Hawaiian Creeper, one of those aforementioned honeycreepers, gets a change of scientific name. It was formerly a member of a monotypic genus: Oreomystis. It is now Loxops mana. It shares this genus with ‘Akeke’e and ‘Ākepa, and it now precedes the former in the checklist sequence.
IN MIDDLE AMERICA AND THE WEST INDES
The Cuban endemic Bare-legged Owl has its monotypic genus changed. It is now Margarobyas lawrencii. Formerly known as Cuban Screech-Owl.
Green-crowned and Violet-crowned woodnymphs are lumped into Crowned Woodnymph (Thalurania colombica), based on apparent interbreeding in Colombia. In Pamama, however, the two are not known to come into contact.
Western Slaty-Antshrike has its common name changed to Black-crowned Antshrike. Genetic evidence shows it is not related to the South American slaty-antshrikes (sensu stricto).
Zeledon’s Antbird (Myrmeciza zeledoni), found from Costa Rica to Ecuador, is split from Immaculate Antbird (M. immaculata) of Colombia and Venezuela.
Rufous-rumped Antwren has a change of genus. It is now Euchrepomis callinota.
Thrush-like Schiffornis split into four species, among them two are found in North America: the dull, olivaceous Northern Schiffornis (Schiffornis veraepacis) and the more reddish Russet-winged Schiffornis (Schiffornis stenorhyncha). Northern Schiffornis is found from Mexico south into Peru. Russet-winged Schiffornis is found from central Panama to northern Venezuela. Where the two species are in close proximity, Northern is often found at higher elevations (with Cerro Pirre being a notable exception). The two species are visually and vocally distinct.
The genus Chloropipo is dissolved into Xenopipo. This impacts Green Manakin, now Xenopipo holochlora.
Golden-headed and Red-capped manakins are moved to a new genus. Red-capped Manakin changes from Pipra mentalis to Ceratopipra mentalis. and Golden-headed from Pipra erythrocephala to Ceratopipra erythrocephala.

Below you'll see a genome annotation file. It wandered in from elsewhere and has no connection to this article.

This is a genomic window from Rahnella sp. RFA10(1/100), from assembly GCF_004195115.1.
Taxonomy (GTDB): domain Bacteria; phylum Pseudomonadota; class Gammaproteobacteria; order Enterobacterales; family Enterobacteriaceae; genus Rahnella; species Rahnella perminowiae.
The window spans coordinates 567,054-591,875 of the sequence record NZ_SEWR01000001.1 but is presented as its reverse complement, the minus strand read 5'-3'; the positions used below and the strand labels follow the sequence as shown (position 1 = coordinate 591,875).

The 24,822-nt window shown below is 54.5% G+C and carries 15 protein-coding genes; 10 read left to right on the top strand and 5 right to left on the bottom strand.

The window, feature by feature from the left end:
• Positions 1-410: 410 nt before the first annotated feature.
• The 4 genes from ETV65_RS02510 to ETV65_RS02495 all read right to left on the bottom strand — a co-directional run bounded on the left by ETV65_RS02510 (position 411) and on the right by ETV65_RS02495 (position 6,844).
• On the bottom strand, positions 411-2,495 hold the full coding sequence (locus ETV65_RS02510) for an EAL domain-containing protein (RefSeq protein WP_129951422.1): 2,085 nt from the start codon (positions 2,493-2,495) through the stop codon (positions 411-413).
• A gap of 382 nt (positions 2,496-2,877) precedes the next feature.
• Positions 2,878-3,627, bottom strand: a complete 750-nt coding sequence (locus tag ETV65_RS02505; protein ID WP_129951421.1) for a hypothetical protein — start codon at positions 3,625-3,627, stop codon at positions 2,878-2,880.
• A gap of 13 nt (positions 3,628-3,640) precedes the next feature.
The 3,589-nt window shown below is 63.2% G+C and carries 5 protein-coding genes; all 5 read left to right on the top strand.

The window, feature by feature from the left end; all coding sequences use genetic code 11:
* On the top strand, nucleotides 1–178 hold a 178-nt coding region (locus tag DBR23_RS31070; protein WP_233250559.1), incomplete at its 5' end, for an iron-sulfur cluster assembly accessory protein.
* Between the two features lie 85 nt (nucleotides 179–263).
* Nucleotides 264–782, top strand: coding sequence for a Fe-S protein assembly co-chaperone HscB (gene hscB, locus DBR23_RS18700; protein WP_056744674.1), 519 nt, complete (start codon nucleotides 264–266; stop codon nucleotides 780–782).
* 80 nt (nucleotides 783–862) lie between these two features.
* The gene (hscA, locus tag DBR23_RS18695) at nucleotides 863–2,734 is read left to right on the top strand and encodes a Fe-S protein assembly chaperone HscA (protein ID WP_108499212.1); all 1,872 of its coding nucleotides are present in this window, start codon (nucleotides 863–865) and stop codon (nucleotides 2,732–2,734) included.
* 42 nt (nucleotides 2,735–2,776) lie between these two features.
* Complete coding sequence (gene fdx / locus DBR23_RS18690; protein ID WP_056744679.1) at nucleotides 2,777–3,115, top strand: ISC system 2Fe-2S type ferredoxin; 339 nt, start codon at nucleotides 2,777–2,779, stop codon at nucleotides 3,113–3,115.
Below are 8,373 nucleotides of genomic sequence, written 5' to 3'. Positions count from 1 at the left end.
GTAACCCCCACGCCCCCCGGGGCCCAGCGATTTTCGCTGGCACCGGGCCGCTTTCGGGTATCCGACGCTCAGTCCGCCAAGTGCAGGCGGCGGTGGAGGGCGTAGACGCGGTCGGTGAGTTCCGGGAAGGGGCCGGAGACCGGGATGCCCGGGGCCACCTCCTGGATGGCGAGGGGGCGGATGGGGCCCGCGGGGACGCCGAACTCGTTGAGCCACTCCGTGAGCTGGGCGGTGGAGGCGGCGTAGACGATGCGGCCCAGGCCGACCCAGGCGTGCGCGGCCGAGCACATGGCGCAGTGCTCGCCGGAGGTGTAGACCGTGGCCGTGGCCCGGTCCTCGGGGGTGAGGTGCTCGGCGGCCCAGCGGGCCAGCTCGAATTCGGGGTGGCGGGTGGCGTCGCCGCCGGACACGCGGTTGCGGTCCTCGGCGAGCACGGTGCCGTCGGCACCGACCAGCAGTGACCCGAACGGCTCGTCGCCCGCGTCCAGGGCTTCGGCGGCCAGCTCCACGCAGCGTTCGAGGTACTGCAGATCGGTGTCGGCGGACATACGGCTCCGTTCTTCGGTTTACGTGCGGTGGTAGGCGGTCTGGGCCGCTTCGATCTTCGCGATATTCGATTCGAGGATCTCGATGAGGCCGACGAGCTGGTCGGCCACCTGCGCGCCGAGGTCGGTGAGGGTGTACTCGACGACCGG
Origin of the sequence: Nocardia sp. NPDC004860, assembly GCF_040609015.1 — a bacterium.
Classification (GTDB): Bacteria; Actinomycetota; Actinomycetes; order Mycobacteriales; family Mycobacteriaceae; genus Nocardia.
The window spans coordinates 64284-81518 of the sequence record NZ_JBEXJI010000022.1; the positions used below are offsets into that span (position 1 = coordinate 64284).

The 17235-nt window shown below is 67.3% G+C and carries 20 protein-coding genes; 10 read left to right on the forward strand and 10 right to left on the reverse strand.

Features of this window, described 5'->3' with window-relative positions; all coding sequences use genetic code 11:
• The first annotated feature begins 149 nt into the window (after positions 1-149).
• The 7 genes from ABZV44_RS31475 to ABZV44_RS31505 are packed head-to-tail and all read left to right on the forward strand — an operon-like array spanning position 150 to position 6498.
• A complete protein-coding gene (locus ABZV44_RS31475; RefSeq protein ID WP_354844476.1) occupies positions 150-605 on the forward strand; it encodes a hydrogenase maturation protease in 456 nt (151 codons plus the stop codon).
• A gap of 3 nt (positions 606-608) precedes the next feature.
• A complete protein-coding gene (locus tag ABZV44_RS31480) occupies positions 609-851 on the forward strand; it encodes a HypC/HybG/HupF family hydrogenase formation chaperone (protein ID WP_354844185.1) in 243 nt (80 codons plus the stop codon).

The checklist sequence of the manakins also changes, as follows.
- White-ruffed Manakin
- Lance-tailed Manakin
- Long-tailed Manakin
- Green Manakin
- White-crowned Manakin
- Red-capped Manakin
- Golden-headed Manakin
- White-collared Manakin
- Orange-collared Manakin
- Golden-collared Manakin
- Blue-crowned Manakin
The scientific name of the (almost certainly paraphyletic but not-yet-split) Common Bush-Tanager changes from Chlorospingus ophthalmicus to Chlorospingus flavopectus.
A change in genus name for Yellow-crowned Night-Heron from Nyctanassa to Nyctherodius.
Split of American Thalasseus acuflavidus (Cabot’s Tern) from Sandwich Tern.
Split of Guatemalan Pygmy-Owl (Glaucidium cobanense) from Northern Pygmy-Owl.
Split of Velasquez’s Woodpecker (Melanerpes santacruzi) from Golden-fronted Woodpecker.
Split of Myiarchus flavidior (Ridgway’s Flycatcher) from Nutting’s Flycatcher. Ridgway’s lives on the Soconusco Plain, on the Pacific slope of Chiapas, Mexico’s southermost state. Its range may be similar to that of Giant Wren.
Further splitting of Canada Goose.
Split of White-breasted Nuthatch.
Lump of the three American-breeding rosy-finches into American Rosy-Finch (L. tephrocotis).
As a general policy, the AOU accepts as additions to the checklist, any species the ABA CLC (American Birding Association Checklist Committee) adds to its list which are not already on the AOU’s list. So these actions affect their checklist, not the ABA’s. This year, those species include:
Providence Petrel, on the basis on multiple birds photographed off Attu in 2011. Also known as Solander’s Petrel.
Common Moorhen (sensu stricto), based on 2010 Shemya I. record.
Rosy-faced Lovebird, based on the established population in the Phoenix, AZ area. Also known as Peach-faced Lovebird.
Nanday Parakeet, based on the established population in Florida. Also known as Black-hooded Parakeet.
Asian Rosy-Finch, based on the 2011 Adak record.
Latest posts by Michael Retter (see all)
- YOUR TURN: Making the Most of Your Next Birding Tour - March 26, 2015 8:00
- 2015–2016 Pelagic Directory online now! - March 25, 2015 8:00
- SNEAK PEEK! Birder’s Guide to Travel, 2015 - March 18, 2015 8:00
- YOUR TURN: Traveling Light - January 18, 2015 8:00
- YOUR TURN: Getting the Most out of Your Camera - January 17, 2015 8:00